Tom Grandy: Are your profits being eaten up?
Sales up, profits down? It’s frustrating to work hard all year while watching sales increase and then at the end of the year find out you didn’t make any money!
Decreased profit can be caused by a variety of things, but more times than not the root problem is improper labor pricing from a cash-flow perspective. It’s not necessarily that management didn’t reevaluate costs and increase pricing. The foundational problem often is overlooking significant, but forgotten about “real” costs of doing business.
Just to be sure your pricing is correct, let’s review a few key areas that are sometimes overlooked.
• Depreciation vs. equipment replacement costs: Depreciation is an accounting term that takes the purchase price of a piece of equipment and allows the company to write off typically 20% of that value each year. Is that enough to replace your equipment when the time comes? Absolutely not. Equipment replacement cost needs to take the place of deprecation in your pricing model.
Equipment replacement looks at how many more years a piece of equipment will last and then estimates its replacement cost at that point in time. The future cost is than divided by the remaining number of years before replacement. The resulting number takes the place of depreciation in your pricing model. Equipment replacement dollars typically are 30%-50% higher than depreciation. Is that eating your profits?
• Non-billable time: Non-billable time is time the technician is paid for that cannot be directly charged to the customer. Non-billable time is a.m./p.m. shop time, travel between jobs, trips to the parts house, vacation, holiday and sick time. It also includes callbacks, company meetings and warranty work.
For a typical service tech, non-billable time is about 50% of what they are paid. Installers normally have non-billable time in the 20%-35% range. This normally is the company’s No. 1 cost of doing business. Have you included that cost in your overhead pricing model? If not, it’s eating your profits.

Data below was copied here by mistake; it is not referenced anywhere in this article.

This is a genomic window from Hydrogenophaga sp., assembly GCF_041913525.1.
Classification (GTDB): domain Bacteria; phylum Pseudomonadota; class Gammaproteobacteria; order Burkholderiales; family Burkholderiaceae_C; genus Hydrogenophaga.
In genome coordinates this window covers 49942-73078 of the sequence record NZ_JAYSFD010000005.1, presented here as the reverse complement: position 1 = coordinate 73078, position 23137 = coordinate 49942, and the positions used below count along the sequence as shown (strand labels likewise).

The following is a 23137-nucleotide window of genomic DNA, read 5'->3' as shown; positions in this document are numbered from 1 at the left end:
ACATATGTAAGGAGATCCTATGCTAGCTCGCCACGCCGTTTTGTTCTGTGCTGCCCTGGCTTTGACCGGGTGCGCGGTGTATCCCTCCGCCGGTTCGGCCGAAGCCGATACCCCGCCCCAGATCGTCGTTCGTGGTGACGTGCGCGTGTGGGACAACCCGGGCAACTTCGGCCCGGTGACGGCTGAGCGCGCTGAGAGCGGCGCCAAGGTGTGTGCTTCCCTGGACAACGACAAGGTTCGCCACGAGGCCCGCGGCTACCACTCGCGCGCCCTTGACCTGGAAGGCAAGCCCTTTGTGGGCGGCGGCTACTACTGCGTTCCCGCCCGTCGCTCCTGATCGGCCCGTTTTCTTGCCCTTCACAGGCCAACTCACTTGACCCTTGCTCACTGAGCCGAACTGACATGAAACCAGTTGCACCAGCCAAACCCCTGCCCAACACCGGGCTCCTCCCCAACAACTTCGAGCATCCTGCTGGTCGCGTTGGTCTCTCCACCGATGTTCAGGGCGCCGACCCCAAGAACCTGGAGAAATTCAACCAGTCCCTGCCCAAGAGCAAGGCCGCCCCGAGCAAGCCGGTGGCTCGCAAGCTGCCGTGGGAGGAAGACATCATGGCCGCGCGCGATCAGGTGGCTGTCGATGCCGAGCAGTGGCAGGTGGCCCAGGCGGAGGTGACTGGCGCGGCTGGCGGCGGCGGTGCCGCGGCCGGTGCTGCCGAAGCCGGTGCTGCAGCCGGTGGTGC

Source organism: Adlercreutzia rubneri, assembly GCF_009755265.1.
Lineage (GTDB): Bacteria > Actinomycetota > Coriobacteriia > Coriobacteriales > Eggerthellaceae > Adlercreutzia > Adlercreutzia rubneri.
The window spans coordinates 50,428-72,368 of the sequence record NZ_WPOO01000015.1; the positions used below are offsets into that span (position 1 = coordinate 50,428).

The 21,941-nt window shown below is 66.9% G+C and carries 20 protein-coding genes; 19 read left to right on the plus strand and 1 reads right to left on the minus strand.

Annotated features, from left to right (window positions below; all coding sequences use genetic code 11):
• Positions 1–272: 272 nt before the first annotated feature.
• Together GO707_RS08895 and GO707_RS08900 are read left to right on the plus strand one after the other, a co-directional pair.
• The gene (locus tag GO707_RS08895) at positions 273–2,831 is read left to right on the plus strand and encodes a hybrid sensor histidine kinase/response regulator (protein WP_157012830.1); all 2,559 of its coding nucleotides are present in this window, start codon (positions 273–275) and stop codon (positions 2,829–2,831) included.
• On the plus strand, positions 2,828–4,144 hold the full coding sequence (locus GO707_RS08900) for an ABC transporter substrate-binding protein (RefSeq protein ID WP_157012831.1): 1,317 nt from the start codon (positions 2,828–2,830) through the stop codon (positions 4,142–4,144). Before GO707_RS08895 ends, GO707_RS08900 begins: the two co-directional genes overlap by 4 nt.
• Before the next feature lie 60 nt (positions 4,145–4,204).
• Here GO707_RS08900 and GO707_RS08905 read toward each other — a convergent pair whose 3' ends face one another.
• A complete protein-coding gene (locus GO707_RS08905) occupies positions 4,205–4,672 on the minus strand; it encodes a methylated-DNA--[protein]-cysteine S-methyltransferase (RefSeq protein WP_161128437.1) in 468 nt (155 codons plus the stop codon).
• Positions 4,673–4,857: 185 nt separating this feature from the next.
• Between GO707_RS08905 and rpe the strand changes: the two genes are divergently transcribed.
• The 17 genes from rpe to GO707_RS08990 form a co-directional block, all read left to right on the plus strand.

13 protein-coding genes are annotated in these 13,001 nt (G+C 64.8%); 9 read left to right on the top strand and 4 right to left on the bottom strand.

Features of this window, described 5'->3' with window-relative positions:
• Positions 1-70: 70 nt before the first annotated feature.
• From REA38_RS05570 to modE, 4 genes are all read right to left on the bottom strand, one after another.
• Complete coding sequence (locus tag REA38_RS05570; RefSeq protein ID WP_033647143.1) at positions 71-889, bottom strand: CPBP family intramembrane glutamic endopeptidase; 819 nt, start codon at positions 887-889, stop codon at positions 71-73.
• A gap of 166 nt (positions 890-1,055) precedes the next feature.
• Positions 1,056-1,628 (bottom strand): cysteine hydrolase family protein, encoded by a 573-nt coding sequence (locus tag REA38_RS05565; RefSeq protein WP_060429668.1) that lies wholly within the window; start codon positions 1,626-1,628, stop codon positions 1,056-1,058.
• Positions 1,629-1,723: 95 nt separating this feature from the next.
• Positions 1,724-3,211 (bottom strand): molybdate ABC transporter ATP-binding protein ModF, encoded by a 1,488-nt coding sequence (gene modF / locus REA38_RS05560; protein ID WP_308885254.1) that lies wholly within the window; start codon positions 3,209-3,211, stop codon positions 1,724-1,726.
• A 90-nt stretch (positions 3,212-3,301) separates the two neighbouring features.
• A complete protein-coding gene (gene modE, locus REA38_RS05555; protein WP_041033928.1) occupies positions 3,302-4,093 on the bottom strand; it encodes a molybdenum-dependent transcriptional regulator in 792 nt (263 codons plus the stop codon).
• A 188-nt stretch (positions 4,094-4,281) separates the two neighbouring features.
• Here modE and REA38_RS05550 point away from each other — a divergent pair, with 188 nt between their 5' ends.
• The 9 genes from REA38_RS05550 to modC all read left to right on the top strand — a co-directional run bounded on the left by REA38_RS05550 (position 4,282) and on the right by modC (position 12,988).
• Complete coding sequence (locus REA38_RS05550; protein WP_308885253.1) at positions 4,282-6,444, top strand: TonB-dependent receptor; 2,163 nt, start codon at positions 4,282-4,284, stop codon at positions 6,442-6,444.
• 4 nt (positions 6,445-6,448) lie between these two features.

• Loan payments: If you have a $500 loan payment of which $400 is principle and $100 is interest, do you know what shows up as a cost on your P/L statement? Only the interest is shown as an expense. The other $400 went on to never-never land.
If your company has a lot of loans, this situation may help explain why sales are up but profits are down. Be sure the full amount of the loan payment (principle and interest) is in your pricing model, not just the interest. If you don’t include the principle payment in your pricing model, it too will eat up your profits.
• Debt repayment: Do you owe money on your line of credit, to a supplier or to Uncle Sam? Are you paying back borrowed money to friends, family or an investor? If you are paying off past debt, 100% of that money comes straight out of your profit — none of which is shown as an expense on the P/L statement.
If you are paying back debt, be sure to include that debt repayment, dollar for dollar, in your cash-flow pricing model as an expense. Failure to include debt repayment will result in paying off debt from current profits.
These are just a couple things to think about in your pricing model. If you incorporate these changes, you will be priced to actually see a profit at the end of the year.
Failure to include the above items will result in having a really great sales year — with little profit to show for it.